Night Guards are an acrylic padding that fit over your teeth while you sleep. These devices help patients protect oral structures during nighttime tooth grinding. Patients who grind their teeth experience deterioration of teeth, gums and jaw over time if they do not wear a night guard. Below is a list of specific symptoms and conditions that develop as a result of tooth grinding.
Tooth Grinding Symptoms & Night Guard Benefits
- Enamel Wear & Chipping. The heavy friction and force that comes with grinding causes loss of enamel over time. It may cause tooth fractures as well, and these may require repair with Dental Fillings or even Dental Crowns. Patients sometimes split teeth in half and require tooth extraction, although this occurs rarely. Night Guards provide a protective pad between to teeth. This eliminates tooth-tooth contact and resulting damage.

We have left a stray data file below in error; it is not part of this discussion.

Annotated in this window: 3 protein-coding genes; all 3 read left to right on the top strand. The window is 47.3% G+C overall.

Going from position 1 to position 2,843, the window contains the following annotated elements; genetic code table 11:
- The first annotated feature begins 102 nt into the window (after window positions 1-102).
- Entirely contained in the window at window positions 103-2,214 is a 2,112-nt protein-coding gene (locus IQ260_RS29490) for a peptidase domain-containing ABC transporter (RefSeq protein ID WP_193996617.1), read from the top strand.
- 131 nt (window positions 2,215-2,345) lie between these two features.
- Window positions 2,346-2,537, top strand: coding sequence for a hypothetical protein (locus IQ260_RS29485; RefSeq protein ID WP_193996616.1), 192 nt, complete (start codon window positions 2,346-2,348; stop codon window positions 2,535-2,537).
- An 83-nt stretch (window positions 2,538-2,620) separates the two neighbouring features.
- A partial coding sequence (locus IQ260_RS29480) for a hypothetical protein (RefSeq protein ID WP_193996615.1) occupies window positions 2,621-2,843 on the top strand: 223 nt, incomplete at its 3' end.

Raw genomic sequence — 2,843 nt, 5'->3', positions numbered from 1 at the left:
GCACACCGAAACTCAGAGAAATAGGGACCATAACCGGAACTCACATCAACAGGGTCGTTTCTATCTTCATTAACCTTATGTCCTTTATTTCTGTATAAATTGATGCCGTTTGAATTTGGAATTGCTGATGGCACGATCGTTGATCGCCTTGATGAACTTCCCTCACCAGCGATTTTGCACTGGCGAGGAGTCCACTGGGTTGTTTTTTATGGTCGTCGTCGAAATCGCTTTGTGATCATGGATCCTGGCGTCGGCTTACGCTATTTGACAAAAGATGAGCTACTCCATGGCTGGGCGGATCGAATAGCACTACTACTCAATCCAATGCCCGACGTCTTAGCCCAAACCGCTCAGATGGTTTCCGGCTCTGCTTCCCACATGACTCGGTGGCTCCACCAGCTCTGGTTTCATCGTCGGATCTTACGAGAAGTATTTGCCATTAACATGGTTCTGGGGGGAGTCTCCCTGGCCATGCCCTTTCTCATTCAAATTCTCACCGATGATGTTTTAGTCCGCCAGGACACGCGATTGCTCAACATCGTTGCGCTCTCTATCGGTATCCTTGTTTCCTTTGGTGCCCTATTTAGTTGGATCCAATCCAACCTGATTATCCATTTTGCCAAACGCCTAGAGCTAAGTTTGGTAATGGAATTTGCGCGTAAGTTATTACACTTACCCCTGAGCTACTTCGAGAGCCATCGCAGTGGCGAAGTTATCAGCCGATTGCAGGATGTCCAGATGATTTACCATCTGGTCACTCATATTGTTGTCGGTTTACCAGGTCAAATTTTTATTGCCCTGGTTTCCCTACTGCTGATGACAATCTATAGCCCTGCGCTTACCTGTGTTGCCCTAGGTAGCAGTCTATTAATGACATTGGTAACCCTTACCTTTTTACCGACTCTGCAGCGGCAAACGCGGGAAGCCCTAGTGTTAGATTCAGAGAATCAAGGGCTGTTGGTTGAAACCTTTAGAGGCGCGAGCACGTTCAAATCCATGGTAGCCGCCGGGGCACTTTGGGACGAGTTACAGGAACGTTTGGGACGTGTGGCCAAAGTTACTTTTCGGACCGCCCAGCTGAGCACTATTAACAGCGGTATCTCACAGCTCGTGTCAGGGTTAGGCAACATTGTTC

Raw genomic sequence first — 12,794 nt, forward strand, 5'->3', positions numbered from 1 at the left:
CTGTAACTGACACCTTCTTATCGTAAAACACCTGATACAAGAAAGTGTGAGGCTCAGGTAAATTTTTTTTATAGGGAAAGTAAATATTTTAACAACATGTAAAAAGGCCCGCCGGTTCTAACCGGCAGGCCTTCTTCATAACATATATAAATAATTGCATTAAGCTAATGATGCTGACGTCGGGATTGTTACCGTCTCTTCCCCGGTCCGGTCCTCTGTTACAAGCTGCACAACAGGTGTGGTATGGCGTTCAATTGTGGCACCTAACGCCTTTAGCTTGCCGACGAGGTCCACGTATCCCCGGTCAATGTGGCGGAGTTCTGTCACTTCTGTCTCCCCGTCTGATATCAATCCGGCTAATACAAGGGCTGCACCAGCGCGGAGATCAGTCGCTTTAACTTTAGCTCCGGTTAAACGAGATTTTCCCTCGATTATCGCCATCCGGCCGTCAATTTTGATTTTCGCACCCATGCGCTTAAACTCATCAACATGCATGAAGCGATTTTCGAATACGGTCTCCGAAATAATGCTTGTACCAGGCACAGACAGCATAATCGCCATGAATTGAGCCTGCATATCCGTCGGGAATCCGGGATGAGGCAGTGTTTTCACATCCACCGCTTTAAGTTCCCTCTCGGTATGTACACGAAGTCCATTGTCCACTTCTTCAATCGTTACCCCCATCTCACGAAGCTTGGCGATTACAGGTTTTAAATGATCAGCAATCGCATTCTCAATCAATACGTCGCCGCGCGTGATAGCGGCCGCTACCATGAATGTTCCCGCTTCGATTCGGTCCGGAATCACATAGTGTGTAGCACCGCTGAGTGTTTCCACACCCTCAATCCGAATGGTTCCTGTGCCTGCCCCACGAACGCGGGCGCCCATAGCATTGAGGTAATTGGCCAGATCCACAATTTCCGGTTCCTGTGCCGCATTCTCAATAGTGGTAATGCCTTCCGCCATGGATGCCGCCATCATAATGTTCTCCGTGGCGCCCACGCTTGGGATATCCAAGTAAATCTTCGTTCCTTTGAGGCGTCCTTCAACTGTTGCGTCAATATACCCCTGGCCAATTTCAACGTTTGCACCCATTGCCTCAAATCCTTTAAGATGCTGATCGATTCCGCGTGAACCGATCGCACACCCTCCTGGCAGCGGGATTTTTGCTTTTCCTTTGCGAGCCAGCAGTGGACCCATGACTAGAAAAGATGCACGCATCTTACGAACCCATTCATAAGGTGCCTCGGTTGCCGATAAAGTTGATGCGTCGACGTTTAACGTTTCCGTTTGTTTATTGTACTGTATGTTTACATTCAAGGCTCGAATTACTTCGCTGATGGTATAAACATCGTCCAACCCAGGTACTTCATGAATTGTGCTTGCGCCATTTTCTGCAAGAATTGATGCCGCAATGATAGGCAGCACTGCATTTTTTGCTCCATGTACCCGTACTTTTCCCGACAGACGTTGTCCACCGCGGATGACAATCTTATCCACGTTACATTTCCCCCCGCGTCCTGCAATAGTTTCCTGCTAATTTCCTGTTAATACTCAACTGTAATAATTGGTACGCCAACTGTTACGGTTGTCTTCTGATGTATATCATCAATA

- Gum Recession. This surprises most patients. “But, I don’t grind anywhere near my gums…”. They’re right. But, when your tooth cusps are locked into opposing tooth grooves, you can begin to exert heavy side-to-side forces while grinding. This lateral force places lots of pressure on the bone and gum collars around your teeth. The result is progressive gum recession that can become severe. Night guards provide a smooth surface upon which your opposing teeth can glide freely. They eliminate lateral forces that cause gum recession.